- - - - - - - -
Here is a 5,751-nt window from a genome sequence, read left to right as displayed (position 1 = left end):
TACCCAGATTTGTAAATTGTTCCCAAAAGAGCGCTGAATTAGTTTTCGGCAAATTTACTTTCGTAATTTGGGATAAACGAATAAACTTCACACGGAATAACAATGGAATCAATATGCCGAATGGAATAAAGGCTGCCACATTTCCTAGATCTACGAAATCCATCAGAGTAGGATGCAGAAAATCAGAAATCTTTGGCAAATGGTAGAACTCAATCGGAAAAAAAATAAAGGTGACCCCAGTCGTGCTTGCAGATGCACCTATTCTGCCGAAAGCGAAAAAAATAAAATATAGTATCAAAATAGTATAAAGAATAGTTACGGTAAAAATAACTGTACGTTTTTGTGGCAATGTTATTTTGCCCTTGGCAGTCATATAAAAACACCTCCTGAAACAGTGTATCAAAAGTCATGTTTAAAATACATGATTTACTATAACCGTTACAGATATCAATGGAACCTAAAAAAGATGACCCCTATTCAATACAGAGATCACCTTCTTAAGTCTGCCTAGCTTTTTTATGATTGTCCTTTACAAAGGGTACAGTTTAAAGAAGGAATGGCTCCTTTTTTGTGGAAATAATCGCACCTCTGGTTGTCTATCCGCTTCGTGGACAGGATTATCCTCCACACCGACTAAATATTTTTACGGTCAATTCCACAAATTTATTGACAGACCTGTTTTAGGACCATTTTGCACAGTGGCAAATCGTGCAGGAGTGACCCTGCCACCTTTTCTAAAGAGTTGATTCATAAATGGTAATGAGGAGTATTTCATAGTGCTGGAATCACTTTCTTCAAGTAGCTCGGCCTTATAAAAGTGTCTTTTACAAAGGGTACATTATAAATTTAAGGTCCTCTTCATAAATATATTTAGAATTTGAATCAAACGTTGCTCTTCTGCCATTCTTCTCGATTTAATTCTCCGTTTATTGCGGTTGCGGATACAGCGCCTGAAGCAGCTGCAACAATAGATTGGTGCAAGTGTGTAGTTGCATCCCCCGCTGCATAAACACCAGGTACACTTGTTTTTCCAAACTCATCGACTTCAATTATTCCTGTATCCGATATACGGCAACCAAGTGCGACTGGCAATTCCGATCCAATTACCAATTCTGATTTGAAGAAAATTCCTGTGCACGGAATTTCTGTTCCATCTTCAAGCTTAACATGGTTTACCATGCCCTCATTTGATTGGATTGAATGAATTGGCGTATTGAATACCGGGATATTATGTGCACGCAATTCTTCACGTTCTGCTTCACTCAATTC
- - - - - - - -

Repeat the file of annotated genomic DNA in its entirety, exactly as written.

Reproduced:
Here is a 5,751-nt window from a genome sequence, read left to right as displayed (position 1 = left end):
TACCCAGATTTGTAAATTGTTCCCAAAAGAGCGCTGAATTAGTTTTCGGCAAATTTACTTTCGTAATTTGGGATAAACGAATAAACTTCACACGGAATAACAATGGAATCAATATGCCGAATGGAATAAAGGCTGCCACATTTCCTAGATCTACGAAATCCATCAGAGTAGGATGCAGAAAATCAGAAATCTTTGGCAAATGGTAGAACTCAATCGGAAAAAAAATAAAGGTGACCCCAGTCGTGCTTGCAGATGCACCTATTCTGCCGAAAGCGAAAAAAATAAAATATAGTATCAAAATAGTATAAAGAATAGTTACGGTAAAAATAACTGTACGTTTTTGTGGCAATGTTATTTTGCCCTTGGCAGTCATATAAAAACACCTCCTGAAACAGTGTATCAAAAGTCATGTTTAAAATACATGATTTACTATAACCGTTACAGATATCAATGGAACCTAAAAAAGATGACCCCTATTCAATACAGAGATCACCTTCTTAAGTCTGCCTAGCTTTTTTATGATTGTCCTTTACAAAGGGTACAGTTTAAAGAAGGAATGGCTCCTTTTTTGTGGAAATAATCGCACCTCTGGTTGTCTATCCGCTTCGTGGACAGGATTATCCTCCACACCGACTAAATATTTTTACGGTCAATTCCACAAATTTATTGACAGACCTGTTTTAGGACCATTTTGCACAGTGGCAAATCGTGCAGGAGTGACCCTGCCACCTTTTCTAAAGAGTTGATTCATAAATGGTAATGAGGAGTATTTCATAGTGCTGGAATCACTTTCTTCAAGTAGCTCGGCCTTATAAAAGTGTCTTTTACAAAGGGTACATTATAAATTTAAGGTCCTCTTCATAAATATATTTAGAATTTGAATCAAACGTTGCTCTTCTGCCATTCTTCTCGATTTAATTCTCCGTTTATTGCGGTTGCGGATACAGCGCCTGAAGCAGCTGCAACAATAGATTGGTGCAAGTGTGTAGTTGCATCCCCCGCTGCATAAACACCAGGTACACTTGTTTTTCCAAACTCATCGACTTCAATTATTCCTGTATCCGATATACGGCAACCAAGTGCGACTGGCAATTCCGATCCAATTACCAATTCTGATTTGAAGAAAATTCCTGTGCACGGAATTTCTGTTCCATCTTCAAGCTTAACATGGTTTACCATGCCCTCATTTGATTGGATTGAATGAATTGGCGTATTGAATACCGGGATATTATGTGCACGCAATTCTTCACGTTCTGCTTCACTCAATTC